22 of 24 people found the following review helpful
An Italian Cyclist Opinion. 24 Mar. 2006
By Pallottini Mariano - Published on Amazon.com
Format: Paperback
Lonely Planet - Cycling Italy by Ethan Gelber it is a very useful guide even for an italian like me. The guide it is also a good introduction to the general world of "cycle touring".

The limit is, for a long distance rider as me, the guide does not suggests a complete uninterrupted tour of italy. This guide in Amazon costs less than in the italian book market(importation tax included). Bye.
11 of 11 people found the following review helpful
Offers top rides for all ability levels and a range of traveler interests 20 Jan. 2010
By Midwest Book Review - Published on Amazon.com
Format: Paperback
CYCLING ITALY is a take-along tote for any planning a visit to Italy and who wants to see the Italian countryside via bicycle. From bike maintenance tips and listings for sleeping, eating and facilities to travel tips on resort towns, historical villages, and more, this offers top rides for all ability levels and a range of traveler interests.
1 of 1 people found the following review helpful
Indispensable, but has a few limitations 21 Oct. 2014
By Corinne Mckay - Published on Amazon.com
Format: Paperback Verified Purchase
Writing a good cycling guidebook is *really* hard, and Ellee Thalheimer (I now kind of feel like we're friends even though we've never met!) really hit this one out of the park. We've done two trips (Lake Geneva to Salzburg in 2012, Milan-Dolomites-Lake Garda in 2014) with this book and it has really never steered us wrong, which is a nearly impossible achievement for a guidebook that covers an entire country. Ellee's assessments of the various trips are very detailed and accurate, and her hotel recommendations were fabulous. Even if there are only two or three options listed in a particular city, they are great options and led us to some of our favorite hotels. My only negatives are: a) as other reviewers have commented, if you want to tour for weeks or months rather than a few days, it can be hard to tell how to string the rides together without taking the train or a car; b) oddly, some of the rides (at least in our edition) are lacking cue sheets, which is a pain and c) every once in a while, there's a recommended stage that seems out of place. For example the recommendation to cycle from Cortina over Passo Giau and then Passo Fedaia in the same day isn't just "very strenuous," it's something you'd see on the Giro d'Italia (Don't do it! Just ride over Giau and stay in Caprile, then ride to Canazei over Fedaia the next day). But all in all, this is by far the best book we've found for cycling in Italy.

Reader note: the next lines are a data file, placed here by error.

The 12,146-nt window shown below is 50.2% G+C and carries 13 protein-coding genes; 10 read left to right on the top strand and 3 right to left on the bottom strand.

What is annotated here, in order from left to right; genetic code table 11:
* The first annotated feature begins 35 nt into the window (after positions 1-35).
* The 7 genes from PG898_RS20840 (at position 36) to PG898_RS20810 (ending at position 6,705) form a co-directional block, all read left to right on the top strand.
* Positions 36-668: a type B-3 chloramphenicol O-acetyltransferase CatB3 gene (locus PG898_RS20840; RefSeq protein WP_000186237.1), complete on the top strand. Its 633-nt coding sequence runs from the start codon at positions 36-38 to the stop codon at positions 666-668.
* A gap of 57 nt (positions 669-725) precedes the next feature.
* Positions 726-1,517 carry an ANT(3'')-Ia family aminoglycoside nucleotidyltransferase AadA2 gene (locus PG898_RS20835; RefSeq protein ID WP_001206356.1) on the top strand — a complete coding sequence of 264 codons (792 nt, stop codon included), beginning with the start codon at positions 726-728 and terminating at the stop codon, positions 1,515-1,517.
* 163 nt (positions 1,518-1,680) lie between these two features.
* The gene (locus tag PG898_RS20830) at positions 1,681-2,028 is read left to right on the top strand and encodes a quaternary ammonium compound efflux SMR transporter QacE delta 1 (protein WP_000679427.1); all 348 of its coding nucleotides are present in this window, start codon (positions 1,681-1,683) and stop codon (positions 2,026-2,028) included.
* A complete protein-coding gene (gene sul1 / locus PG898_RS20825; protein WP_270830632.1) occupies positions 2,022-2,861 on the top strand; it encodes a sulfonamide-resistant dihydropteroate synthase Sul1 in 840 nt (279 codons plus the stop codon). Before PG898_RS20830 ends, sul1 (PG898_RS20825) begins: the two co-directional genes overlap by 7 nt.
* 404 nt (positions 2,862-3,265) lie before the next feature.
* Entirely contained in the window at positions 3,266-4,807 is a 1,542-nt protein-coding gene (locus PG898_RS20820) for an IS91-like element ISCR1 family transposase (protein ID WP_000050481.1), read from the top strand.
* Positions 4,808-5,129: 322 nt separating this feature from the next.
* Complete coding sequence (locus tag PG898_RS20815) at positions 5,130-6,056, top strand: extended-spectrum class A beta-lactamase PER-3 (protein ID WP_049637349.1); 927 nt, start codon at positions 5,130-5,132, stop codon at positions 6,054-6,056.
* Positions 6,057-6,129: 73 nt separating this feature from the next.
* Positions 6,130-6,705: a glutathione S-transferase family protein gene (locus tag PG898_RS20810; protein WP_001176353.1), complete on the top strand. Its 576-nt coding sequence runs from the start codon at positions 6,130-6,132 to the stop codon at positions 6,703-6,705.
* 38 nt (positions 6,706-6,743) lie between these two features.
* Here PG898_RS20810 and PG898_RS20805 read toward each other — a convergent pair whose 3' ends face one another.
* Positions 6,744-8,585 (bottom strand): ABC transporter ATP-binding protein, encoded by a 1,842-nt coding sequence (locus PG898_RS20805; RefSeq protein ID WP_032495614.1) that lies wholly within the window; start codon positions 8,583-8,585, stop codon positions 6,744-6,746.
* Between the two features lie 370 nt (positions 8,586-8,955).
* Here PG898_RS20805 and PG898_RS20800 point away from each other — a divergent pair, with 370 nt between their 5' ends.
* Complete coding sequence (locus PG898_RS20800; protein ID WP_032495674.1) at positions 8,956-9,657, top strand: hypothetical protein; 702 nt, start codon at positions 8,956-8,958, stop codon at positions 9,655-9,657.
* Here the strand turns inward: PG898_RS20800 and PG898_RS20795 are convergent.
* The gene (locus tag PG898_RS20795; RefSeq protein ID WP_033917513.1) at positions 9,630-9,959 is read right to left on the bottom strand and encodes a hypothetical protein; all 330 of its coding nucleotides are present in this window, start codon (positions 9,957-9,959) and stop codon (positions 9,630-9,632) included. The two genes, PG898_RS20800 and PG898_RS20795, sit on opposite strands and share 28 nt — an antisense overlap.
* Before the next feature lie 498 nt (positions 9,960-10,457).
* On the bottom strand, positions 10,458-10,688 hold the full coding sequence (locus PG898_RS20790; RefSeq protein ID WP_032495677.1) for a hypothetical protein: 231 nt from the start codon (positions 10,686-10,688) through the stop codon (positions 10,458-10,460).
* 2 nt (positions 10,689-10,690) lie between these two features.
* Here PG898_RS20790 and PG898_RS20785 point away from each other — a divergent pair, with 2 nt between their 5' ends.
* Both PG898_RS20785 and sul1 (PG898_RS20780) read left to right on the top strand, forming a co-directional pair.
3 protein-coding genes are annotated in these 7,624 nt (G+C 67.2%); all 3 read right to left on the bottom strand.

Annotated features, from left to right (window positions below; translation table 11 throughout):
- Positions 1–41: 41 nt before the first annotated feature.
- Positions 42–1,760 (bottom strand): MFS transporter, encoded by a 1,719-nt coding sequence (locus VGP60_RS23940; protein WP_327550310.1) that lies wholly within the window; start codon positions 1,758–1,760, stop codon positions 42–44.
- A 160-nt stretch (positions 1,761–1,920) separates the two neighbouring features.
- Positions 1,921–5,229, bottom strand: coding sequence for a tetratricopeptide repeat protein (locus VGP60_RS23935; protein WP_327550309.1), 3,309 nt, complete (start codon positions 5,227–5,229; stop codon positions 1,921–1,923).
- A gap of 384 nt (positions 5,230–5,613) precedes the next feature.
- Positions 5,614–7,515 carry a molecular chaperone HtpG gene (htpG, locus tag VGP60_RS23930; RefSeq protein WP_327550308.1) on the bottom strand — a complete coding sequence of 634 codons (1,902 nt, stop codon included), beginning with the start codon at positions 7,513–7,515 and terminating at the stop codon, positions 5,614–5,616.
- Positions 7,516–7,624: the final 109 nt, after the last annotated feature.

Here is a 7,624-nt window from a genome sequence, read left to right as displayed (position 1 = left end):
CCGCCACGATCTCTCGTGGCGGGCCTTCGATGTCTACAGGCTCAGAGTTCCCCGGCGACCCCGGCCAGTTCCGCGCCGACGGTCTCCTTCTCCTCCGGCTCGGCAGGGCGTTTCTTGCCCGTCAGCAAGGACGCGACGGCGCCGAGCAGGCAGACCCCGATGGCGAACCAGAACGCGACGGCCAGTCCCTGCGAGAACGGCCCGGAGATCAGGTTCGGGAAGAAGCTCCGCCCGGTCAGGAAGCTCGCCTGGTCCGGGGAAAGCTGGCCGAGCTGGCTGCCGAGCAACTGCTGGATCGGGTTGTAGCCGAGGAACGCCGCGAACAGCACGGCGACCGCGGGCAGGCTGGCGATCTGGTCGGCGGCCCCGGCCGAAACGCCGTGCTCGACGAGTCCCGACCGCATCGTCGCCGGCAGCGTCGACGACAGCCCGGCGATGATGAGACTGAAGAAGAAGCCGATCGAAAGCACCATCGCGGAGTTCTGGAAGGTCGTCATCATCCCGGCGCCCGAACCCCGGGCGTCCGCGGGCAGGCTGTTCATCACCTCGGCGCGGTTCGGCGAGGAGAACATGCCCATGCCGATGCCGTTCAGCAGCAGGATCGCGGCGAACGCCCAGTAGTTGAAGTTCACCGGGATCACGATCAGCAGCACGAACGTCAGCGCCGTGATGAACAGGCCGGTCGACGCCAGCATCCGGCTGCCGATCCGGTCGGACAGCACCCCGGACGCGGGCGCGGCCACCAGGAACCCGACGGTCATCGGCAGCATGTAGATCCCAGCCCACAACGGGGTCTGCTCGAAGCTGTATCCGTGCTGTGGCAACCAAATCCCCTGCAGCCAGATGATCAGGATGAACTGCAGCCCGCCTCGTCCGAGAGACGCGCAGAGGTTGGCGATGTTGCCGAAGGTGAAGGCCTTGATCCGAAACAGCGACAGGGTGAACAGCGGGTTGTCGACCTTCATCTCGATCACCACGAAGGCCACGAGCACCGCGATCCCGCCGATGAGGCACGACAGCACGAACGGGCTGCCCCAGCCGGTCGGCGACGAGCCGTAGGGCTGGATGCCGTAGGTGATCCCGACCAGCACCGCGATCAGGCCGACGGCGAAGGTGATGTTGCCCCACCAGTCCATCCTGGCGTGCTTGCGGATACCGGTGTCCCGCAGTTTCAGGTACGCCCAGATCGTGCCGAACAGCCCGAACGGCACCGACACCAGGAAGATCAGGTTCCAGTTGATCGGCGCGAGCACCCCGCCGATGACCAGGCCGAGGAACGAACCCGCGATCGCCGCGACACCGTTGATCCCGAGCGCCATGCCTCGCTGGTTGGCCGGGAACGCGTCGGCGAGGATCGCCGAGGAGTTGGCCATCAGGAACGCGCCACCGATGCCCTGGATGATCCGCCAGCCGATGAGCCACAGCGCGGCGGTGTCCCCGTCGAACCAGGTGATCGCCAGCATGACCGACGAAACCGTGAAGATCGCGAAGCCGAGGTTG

Were these reviews helpful? Let us know